The third category is going to be possibly the highest storm surge ever recorded in this part of Florida. So, we're going to break three records tonight. We'll see what the pressure gets down to. That could be the fourth record we're going to break tonight.

So, we could break at least four records that have never been broken here in this part of the state with this hurricane. It's going to be the new benchmark bar going forward in history. We've never seen this. They were in unchartered territories.

COATES: Jeff Piotrowski, thank you so much. Please stay safe. Keep us all informed.

Our next guest is John Hines. I want to go to him right now because he's a local inn owner in St. Marks, Florida who has decided to stay in spite of a mandatory evacuation order. John, thank you so much for being with us today. We have video out right now from inside your hotel. Can you tell us how you are preparing right now?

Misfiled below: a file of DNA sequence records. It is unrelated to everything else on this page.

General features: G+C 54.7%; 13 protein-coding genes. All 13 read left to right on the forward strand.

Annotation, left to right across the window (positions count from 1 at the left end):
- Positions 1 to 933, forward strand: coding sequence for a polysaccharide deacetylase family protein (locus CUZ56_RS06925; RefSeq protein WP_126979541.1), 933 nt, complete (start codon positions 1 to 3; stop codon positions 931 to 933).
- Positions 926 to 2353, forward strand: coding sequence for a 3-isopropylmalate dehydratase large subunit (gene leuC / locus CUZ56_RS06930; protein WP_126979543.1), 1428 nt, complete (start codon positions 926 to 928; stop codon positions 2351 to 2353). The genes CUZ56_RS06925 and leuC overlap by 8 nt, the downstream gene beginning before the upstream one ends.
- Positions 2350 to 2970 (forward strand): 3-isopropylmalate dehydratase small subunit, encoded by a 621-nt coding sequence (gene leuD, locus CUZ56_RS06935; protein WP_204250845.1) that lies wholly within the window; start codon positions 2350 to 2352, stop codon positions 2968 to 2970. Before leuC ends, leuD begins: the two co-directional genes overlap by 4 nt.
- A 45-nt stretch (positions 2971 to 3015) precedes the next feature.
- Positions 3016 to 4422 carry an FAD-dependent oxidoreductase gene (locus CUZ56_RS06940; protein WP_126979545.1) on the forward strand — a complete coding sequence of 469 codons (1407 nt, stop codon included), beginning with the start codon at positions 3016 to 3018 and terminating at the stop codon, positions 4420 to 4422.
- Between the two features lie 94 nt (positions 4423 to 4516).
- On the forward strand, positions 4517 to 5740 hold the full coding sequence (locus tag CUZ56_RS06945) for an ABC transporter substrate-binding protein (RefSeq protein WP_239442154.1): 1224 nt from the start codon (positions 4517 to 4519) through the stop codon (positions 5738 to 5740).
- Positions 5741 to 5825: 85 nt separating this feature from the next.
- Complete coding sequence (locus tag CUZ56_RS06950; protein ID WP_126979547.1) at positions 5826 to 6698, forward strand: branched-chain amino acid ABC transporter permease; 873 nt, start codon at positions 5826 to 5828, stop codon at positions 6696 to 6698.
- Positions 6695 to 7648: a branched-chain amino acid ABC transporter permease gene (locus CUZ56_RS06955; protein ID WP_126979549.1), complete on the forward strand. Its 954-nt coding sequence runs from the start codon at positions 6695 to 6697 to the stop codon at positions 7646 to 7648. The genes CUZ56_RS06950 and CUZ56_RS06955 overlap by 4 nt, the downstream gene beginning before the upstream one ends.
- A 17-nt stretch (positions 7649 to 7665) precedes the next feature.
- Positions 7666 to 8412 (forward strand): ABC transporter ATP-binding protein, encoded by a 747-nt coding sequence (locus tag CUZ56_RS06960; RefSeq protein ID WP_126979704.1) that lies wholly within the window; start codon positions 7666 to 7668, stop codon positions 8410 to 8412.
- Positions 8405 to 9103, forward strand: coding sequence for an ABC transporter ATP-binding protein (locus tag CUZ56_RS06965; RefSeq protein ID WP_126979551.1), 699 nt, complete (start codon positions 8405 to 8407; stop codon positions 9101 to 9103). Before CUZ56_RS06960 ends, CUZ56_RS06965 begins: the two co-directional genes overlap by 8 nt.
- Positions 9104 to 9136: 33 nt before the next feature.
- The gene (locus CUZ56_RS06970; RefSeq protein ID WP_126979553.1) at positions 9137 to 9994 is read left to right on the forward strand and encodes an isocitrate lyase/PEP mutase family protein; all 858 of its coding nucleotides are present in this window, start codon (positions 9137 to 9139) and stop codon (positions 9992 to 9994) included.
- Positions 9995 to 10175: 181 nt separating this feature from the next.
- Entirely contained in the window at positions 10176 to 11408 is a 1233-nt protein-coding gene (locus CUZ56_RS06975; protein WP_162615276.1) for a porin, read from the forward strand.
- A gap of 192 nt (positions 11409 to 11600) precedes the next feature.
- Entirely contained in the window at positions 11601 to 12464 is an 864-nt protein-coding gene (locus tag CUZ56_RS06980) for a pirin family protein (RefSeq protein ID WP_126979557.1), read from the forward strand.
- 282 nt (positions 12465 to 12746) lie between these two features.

JOHN HINES, OWNER, SWEET MAGNOLIA INN AT ST. MARKS, FLORIDA: Right now, it is just a waiting game. There is not much that we can actually prepare any more than we already have. Excuse me. I'm sorry. And, you know, the building is 100 years old, poured concrete walls, and has withstood everything that has come so far.

COATES: Is that why you're staying now? You've been through storms before. But you have said that this feels perhaps different. Are you anxious about what could happen in spite of the structure and the integrity of that building over the 100 years?